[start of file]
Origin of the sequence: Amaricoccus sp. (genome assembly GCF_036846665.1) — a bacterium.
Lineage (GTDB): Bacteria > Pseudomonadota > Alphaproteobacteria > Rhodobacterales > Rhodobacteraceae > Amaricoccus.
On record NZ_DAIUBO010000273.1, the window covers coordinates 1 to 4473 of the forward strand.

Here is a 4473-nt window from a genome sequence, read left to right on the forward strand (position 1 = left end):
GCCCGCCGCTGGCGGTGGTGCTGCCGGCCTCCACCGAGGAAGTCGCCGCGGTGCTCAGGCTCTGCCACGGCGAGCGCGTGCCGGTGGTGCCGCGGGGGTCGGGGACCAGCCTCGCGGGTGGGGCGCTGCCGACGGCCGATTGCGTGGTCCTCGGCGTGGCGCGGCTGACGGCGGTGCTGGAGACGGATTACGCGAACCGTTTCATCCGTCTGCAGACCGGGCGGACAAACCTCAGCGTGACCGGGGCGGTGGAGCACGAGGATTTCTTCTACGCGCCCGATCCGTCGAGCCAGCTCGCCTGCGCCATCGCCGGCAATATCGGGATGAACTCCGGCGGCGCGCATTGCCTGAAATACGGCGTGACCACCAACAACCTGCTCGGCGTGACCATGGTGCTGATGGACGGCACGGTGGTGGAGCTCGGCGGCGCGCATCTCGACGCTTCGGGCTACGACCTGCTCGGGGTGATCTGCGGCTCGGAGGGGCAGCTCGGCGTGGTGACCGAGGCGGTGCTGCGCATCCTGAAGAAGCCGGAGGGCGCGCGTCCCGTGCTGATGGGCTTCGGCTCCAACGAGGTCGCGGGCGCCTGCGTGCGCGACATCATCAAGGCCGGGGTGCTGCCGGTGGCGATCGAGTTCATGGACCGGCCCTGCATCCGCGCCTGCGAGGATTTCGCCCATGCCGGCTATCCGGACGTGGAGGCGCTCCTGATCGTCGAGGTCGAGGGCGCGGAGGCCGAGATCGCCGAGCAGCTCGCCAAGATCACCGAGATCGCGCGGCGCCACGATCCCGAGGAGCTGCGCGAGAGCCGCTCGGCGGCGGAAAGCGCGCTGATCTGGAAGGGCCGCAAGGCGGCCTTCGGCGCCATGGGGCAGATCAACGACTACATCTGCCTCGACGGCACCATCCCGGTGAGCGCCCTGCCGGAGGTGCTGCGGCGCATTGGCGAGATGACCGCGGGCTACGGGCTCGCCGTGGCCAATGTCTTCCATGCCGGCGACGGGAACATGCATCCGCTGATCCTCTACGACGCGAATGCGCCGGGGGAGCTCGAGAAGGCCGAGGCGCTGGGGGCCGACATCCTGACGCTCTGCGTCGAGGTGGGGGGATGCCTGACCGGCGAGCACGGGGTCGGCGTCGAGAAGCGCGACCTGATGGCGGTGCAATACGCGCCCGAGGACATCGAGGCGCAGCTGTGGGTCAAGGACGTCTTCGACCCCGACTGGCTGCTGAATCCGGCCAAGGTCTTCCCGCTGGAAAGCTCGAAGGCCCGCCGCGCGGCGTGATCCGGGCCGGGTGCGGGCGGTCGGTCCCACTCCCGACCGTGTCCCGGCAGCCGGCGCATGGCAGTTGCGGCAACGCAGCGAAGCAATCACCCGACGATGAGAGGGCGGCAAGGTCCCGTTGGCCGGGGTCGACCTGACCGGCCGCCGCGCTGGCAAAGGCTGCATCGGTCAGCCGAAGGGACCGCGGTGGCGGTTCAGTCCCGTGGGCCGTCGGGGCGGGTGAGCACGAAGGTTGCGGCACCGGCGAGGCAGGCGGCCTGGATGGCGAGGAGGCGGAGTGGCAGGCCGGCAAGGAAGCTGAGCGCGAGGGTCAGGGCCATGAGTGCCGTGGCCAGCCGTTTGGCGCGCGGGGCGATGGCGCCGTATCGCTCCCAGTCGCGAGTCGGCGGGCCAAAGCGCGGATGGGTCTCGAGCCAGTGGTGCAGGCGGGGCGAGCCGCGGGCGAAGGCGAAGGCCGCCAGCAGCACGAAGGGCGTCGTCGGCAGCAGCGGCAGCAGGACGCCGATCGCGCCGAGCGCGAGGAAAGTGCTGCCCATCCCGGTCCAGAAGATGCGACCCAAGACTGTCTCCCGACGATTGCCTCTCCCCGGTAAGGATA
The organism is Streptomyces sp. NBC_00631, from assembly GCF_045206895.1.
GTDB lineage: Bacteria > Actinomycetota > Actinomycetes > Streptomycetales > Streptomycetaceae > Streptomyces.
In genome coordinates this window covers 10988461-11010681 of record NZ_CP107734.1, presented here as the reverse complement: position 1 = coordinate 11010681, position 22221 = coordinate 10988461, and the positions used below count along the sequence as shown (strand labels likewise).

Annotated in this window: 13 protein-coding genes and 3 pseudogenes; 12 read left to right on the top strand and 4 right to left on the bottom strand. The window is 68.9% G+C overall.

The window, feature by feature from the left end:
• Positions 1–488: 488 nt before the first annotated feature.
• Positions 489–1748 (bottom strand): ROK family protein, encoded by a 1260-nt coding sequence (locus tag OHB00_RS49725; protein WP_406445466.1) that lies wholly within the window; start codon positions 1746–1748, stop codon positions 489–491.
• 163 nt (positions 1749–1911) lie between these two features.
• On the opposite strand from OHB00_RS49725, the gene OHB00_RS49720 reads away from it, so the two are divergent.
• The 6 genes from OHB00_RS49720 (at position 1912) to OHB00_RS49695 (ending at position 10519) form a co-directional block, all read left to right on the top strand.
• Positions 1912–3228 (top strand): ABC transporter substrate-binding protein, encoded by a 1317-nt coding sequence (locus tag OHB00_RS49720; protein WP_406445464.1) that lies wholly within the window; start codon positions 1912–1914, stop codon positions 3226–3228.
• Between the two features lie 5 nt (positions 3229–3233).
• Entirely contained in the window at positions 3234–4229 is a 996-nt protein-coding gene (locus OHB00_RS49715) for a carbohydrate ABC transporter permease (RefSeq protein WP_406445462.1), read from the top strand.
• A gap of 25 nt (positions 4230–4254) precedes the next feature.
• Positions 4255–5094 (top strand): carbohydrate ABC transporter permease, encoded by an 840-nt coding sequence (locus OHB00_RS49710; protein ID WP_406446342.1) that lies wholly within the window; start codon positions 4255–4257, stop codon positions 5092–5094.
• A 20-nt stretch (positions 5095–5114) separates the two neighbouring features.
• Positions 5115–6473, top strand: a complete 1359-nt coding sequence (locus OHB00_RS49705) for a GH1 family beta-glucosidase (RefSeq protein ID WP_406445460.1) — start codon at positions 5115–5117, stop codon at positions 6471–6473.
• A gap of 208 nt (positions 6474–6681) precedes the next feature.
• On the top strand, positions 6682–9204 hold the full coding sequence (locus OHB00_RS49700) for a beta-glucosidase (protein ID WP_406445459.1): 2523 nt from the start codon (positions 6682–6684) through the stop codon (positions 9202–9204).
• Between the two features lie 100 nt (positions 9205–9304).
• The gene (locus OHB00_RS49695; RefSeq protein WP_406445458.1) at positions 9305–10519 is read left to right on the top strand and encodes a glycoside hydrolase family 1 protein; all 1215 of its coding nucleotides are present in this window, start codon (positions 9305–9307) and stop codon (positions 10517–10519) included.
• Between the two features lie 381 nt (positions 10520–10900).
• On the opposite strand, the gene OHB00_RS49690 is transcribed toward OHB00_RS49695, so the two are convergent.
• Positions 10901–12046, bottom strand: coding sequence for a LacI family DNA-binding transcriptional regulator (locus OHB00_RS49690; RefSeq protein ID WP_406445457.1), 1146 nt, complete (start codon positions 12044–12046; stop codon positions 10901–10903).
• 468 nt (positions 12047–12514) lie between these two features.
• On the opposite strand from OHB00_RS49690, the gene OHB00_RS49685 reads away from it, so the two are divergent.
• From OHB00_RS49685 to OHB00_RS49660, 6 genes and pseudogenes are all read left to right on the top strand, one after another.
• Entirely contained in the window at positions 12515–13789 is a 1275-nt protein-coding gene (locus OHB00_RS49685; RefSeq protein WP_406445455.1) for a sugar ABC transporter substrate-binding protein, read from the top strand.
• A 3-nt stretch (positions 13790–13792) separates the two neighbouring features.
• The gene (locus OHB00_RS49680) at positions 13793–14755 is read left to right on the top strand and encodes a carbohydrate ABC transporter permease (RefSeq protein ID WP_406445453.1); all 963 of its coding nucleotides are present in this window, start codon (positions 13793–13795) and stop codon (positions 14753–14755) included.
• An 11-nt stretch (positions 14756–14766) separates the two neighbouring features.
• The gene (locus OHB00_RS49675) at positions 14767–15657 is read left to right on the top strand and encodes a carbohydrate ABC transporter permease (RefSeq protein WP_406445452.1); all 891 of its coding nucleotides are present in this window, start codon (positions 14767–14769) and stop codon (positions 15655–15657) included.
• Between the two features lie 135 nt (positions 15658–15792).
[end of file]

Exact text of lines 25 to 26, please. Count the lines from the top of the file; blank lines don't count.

• Between the two features lie 100 nt (positions 9205–9304).
• The gene (locus OHB00_RS49695; RefSeq protein WP_406445458.1) at positions 9305–10519 is read left to right on the top strand and encodes a glycoside hydrolase family 1 protein; all 1215 of its coding nucleotides are present in this window, start codon (positions 9305–9307) and stop codon (positions 10517–10519) included.